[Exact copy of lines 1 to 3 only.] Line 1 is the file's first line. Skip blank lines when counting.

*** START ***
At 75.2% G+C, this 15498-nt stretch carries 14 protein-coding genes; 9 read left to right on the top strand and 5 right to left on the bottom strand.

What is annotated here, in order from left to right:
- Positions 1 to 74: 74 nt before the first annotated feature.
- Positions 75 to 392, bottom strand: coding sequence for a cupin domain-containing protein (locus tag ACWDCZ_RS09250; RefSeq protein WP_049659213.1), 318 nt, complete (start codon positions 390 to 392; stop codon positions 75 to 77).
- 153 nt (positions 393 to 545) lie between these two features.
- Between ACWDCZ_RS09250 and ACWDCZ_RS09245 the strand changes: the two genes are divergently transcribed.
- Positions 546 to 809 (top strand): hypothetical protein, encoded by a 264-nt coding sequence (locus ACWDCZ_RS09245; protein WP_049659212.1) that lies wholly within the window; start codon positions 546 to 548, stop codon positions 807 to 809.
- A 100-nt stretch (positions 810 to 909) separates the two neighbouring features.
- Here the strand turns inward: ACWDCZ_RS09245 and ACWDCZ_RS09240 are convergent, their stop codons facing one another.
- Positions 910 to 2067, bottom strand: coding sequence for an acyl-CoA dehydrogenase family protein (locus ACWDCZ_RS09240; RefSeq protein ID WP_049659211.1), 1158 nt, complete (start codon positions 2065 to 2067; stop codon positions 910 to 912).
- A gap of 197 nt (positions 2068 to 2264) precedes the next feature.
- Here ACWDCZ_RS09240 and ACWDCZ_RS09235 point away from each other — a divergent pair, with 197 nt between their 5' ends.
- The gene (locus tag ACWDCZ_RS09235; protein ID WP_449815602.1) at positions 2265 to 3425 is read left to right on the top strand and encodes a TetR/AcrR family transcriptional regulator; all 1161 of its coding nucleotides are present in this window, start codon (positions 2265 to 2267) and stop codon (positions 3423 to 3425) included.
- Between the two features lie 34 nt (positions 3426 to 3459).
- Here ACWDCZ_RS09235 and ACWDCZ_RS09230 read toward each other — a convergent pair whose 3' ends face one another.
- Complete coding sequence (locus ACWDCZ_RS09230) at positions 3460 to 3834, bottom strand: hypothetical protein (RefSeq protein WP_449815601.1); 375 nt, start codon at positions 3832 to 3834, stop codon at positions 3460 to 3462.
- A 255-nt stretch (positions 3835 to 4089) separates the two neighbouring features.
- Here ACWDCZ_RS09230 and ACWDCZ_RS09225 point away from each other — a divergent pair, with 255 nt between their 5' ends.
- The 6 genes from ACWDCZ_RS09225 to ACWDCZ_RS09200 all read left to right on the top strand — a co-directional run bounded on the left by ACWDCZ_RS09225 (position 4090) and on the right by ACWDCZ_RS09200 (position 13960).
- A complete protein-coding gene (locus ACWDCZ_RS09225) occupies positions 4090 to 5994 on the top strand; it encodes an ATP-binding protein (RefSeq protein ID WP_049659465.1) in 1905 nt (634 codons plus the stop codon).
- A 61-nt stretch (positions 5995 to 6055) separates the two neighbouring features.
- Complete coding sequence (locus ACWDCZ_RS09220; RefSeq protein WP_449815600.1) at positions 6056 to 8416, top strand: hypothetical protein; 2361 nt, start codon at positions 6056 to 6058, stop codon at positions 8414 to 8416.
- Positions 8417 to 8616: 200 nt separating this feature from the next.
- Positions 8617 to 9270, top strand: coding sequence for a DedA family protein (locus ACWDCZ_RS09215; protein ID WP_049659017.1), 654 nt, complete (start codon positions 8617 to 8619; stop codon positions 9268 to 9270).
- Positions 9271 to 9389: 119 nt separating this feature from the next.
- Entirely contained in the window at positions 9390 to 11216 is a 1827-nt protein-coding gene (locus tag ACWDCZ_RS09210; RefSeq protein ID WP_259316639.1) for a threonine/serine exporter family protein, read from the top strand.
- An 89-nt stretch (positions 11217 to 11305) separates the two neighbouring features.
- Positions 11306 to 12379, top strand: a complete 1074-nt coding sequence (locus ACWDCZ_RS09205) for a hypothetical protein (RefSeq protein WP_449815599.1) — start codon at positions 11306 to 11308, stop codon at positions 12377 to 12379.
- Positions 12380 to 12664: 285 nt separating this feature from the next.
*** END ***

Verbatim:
At 75.2% G+C, this 15498-nt stretch carries 14 protein-coding genes; 9 read left to right on the top strand and 5 right to left on the bottom strand.

What is annotated here, in order from left to right:
- Positions 1 to 74: 74 nt before the first annotated feature.